The goal of this project is to study how heme trafficking might impact systemic iron homeostasis. As 25 mg of iron is required daily to maintain red cell production, only 1-2 mg/d is absorbed from the GI tract, and 1-2 mg/d is lost through sloughed gastrointestinal, skin and kidney mucosal cells, most iron is recycled. The traditional view is that when macrophages engulf senescent red cells, their hemoglobin is degraded to heme then iron, which is exported via ferroportin to transferrin for delivery to the liver (for storage) or to the marrow (for new red cell production). In previous studies, we determined that the feline leukemia virus-C receptor, FLVCR, specifically exports heme from cells (Cell 118:757-66, 2004). On western analysis, FLVCR is highly expressed in the duodenum, liver and macrophage, tissues critical for iron absorption and trafficking;and Flvcr-deleted mice have excess iron at these sites, in addition to red cell aplasia (Science 319:825-828, 2008). These observations, plus studies of cell lines and primary macrophages in vitro, led us to hypothesize that heme, not only iron, is trafficked. This grant will define FLVCR structure and discern the mechanism by which it exports heme to heme-binding proteins, such as hemopexin and albumin, using mutagenesis analyses, Xenopus oocytes studies, and electron crystallography. We will determine how iron regulates the intercellular localization of FLVCR to aid systemic iron balance. In addition, we will determine the fate of heme from red cells after the cells are ingested by macrophages by studying macrophages from Flvcrflox/flox;LysM-cre mice in vitro and in vivo;determine the fate of heme once delivered to liver by studying Flvcrflox/flox;alb-cre mice;determine if hepatocytes can secrete heme via FLVCR into the bile permitting iron to exit the body;and explore the implications of these findings in models of hemolysis, chronic inflammation, and hemochromatosis. Together these studies should demonstrate that the physiologic regulation of iron is more intricate and complex than previously appreciated.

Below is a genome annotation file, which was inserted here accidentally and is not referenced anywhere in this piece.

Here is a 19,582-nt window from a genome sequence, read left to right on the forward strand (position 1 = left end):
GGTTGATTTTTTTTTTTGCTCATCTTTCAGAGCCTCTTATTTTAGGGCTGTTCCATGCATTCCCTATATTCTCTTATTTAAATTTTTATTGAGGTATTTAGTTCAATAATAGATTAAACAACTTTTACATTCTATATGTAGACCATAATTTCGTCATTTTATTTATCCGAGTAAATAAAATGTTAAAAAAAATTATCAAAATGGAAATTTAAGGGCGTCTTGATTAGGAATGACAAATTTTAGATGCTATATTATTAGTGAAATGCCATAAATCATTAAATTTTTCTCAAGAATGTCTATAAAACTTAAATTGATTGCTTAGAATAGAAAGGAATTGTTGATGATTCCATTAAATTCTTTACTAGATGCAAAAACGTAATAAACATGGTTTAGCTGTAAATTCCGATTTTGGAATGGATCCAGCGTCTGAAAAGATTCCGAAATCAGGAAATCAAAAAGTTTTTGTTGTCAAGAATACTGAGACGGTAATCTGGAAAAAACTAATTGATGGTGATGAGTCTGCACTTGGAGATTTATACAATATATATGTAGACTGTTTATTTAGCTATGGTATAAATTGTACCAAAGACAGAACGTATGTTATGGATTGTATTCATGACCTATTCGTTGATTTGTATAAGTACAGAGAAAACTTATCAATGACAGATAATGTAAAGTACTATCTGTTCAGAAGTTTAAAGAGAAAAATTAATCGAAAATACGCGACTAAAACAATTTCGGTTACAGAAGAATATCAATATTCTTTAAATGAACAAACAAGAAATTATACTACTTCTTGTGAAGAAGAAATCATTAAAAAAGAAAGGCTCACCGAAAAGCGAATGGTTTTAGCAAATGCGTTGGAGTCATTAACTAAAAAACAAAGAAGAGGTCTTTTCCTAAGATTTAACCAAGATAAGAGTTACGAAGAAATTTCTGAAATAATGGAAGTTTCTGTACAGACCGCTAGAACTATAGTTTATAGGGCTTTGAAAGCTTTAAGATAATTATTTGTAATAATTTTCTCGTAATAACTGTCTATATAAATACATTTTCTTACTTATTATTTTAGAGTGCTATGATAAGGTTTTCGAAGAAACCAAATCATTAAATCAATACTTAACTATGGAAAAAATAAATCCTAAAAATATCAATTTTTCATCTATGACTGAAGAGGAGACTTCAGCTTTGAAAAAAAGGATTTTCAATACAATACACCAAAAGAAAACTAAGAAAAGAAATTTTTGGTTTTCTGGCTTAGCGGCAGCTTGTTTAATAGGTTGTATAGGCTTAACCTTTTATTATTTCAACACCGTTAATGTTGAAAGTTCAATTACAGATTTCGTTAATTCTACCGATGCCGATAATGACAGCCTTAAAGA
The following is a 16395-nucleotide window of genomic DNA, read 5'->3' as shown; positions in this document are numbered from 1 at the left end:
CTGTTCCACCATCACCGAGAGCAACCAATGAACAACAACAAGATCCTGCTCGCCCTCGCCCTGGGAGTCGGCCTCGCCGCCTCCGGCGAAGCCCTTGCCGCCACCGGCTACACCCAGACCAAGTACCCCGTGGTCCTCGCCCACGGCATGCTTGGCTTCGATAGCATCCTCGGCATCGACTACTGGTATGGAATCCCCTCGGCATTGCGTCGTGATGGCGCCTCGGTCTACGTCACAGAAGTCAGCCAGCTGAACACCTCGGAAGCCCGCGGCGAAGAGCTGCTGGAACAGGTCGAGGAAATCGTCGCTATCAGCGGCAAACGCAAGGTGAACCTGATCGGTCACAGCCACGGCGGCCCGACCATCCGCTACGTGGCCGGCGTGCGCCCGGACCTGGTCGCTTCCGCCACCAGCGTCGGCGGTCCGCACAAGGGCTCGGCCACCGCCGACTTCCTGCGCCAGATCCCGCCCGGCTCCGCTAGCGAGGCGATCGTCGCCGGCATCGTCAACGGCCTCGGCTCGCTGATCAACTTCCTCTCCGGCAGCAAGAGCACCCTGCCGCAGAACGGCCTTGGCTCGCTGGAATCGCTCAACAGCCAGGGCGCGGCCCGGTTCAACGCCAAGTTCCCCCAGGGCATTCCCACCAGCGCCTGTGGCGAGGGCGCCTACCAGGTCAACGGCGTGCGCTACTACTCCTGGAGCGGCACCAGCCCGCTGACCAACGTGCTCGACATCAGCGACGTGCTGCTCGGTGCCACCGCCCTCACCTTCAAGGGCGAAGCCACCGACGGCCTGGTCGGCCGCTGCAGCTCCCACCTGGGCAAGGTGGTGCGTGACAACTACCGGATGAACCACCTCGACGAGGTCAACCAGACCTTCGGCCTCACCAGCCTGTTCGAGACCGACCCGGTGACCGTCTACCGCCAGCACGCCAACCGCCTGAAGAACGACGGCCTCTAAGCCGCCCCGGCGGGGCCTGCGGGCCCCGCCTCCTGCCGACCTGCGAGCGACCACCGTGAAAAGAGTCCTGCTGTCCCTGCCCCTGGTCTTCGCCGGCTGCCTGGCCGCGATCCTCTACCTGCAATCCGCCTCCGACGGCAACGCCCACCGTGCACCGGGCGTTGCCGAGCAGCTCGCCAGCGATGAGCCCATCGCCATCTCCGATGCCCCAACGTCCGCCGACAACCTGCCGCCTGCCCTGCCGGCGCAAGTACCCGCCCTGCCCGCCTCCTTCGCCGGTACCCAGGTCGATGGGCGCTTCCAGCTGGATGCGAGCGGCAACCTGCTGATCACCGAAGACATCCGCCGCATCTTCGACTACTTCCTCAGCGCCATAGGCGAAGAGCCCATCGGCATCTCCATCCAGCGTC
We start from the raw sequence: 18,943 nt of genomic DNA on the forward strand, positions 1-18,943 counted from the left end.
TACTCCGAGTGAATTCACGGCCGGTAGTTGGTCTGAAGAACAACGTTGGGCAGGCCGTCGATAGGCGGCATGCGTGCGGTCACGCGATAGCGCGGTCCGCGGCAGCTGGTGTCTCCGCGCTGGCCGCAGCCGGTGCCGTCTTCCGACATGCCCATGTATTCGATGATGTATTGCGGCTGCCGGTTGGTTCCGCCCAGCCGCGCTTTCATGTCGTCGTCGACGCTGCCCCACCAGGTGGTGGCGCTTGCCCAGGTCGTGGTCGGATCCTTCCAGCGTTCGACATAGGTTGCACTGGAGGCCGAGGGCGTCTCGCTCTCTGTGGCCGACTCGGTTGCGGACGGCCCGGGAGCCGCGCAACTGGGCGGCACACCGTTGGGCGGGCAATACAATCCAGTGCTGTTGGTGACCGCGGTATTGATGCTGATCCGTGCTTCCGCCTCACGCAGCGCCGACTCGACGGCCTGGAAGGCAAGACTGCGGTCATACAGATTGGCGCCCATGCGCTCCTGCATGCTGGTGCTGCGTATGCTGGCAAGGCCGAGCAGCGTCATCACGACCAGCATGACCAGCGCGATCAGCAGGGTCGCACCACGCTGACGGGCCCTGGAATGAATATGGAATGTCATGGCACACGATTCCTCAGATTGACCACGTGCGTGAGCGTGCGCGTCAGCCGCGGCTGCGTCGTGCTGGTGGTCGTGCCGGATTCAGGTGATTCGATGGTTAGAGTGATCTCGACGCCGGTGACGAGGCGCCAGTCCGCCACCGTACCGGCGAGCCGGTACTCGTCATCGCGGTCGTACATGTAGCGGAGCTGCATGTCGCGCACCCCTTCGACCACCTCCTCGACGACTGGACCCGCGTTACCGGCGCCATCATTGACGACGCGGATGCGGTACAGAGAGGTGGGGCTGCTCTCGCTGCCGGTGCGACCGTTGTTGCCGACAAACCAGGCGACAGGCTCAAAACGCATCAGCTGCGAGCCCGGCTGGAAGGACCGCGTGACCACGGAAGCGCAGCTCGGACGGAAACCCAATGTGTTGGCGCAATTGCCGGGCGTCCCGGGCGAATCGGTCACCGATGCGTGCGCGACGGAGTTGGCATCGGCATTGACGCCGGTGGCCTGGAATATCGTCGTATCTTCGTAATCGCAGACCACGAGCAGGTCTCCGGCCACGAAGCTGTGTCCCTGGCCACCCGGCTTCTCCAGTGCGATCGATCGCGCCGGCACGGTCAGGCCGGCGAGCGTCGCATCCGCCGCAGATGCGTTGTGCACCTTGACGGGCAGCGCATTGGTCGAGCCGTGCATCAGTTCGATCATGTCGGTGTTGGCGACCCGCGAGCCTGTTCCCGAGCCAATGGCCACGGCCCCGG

Systemic iron balance largely depends on macrophage iron recycling (20-25 mg/d in persons) and minimally on the ingestion of iron in the diet (1-2 mg/day). The current concept is that heme from red cells is converted to iron, then recycled to the marrow to make new red cells or transported to the liver for storage. Our data challenge this accepted paradigm;demonstrate that heme, and not only iron, is trafficked;and suggest that this trafficking could help regulate systemic iron balance and/or modify the clinical manifestations of hemolysis, chronic inflammation and hemochromatosis.
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